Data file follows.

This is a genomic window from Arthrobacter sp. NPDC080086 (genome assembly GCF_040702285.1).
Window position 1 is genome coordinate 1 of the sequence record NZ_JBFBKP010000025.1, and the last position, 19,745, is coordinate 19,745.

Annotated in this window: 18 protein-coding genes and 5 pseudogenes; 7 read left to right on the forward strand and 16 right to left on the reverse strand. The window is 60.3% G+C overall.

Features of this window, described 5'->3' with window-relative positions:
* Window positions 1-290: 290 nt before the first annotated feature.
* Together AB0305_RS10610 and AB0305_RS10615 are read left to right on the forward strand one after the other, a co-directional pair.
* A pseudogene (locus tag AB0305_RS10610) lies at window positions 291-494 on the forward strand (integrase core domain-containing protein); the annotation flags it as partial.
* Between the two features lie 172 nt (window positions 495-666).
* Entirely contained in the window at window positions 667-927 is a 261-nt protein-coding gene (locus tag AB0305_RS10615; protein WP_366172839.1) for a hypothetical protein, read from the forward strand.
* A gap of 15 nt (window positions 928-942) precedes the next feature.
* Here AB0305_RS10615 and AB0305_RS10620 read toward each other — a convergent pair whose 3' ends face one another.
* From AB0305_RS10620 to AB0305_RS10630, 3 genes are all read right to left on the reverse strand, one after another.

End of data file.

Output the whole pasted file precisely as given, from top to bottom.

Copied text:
This is a genomic window from Arthrobacter sp. NPDC080086 (genome assembly GCF_040702285.1).
Window position 1 is genome coordinate 1 of the sequence record NZ_JBFBKP010000025.1, and the last position, 19,745, is coordinate 19,745.

Annotated in this window: 18 protein-coding genes and 5 pseudogenes; 7 read left to right on the forward strand and 16 right to left on the reverse strand. The window is 60.3% G+C overall.

Features of this window, described 5'->3' with window-relative positions:
* Window positions 1-290: 290 nt before the first annotated feature.
* Together AB0305_RS10610 and AB0305_RS10615 are read left to right on the forward strand one after the other, a co-directional pair.
* A pseudogene (locus tag AB0305_RS10610) lies at window positions 291-494 on the forward strand (integrase core domain-containing protein); the annotation flags it as partial.
* Between the two features lie 172 nt (window positions 495-666).
* Entirely contained in the window at window positions 667-927 is a 261-nt protein-coding gene (locus tag AB0305_RS10615; protein WP_366172839.1) for a hypothetical protein, read from the forward strand.
* A gap of 15 nt (window positions 928-942) precedes the next feature.
* Here AB0305_RS10615 and AB0305_RS10620 read toward each other — a convergent pair whose 3' ends face one another.
* From AB0305_RS10620 to AB0305_RS10630, 3 genes are all read right to left on the reverse strand, one after another.